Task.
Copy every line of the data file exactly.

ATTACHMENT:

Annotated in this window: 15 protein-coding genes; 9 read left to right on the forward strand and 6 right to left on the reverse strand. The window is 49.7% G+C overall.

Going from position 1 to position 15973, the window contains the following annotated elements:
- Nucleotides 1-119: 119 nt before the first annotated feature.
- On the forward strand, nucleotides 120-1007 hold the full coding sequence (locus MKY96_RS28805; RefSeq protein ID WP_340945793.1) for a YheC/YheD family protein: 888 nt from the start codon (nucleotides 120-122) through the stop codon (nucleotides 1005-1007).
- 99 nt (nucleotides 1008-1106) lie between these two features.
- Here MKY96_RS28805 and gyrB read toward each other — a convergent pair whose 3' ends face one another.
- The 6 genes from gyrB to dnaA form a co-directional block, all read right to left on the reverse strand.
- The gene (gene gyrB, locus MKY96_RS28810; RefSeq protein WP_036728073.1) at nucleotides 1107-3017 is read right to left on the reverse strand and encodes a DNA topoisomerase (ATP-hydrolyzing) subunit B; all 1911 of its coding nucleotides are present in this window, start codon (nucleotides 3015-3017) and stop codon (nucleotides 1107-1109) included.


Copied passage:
Annotated in this window: 15 protein-coding genes; 9 read left to right on the forward strand and 6 right to left on the reverse strand. The window is 49.7% G+C overall.

Going from position 1 to position 15973, the window contains the following annotated elements:
- Nucleotides 1-119: 119 nt before the first annotated feature.
- On the forward strand, nucleotides 120-1007 hold the full coding sequence (locus MKY96_RS28805; RefSeq protein ID WP_340945793.1) for a YheC/YheD family protein: 888 nt from the start codon (nucleotides 120-122) through the stop codon (nucleotides 1005-1007).
- 99 nt (nucleotides 1008-1106) lie between these two features.
- Here MKY96_RS28805 and gyrB read toward each other — a convergent pair whose 3' ends face one another.
- The 6 genes from gyrB to dnaA form a co-directional block, all read right to left on the reverse strand.
- The gene (gene gyrB, locus MKY96_RS28810; RefSeq protein WP_036728073.1) at nucleotides 1107-3017 is read right to left on the reverse strand and encodes a DNA topoisomerase (ATP-hydrolyzing) subunit B; all 1911 of its coding nucleotides are present in this window, start codon (nucleotides 3015-3017) and stop codon (nucleotides 1107-1109) included.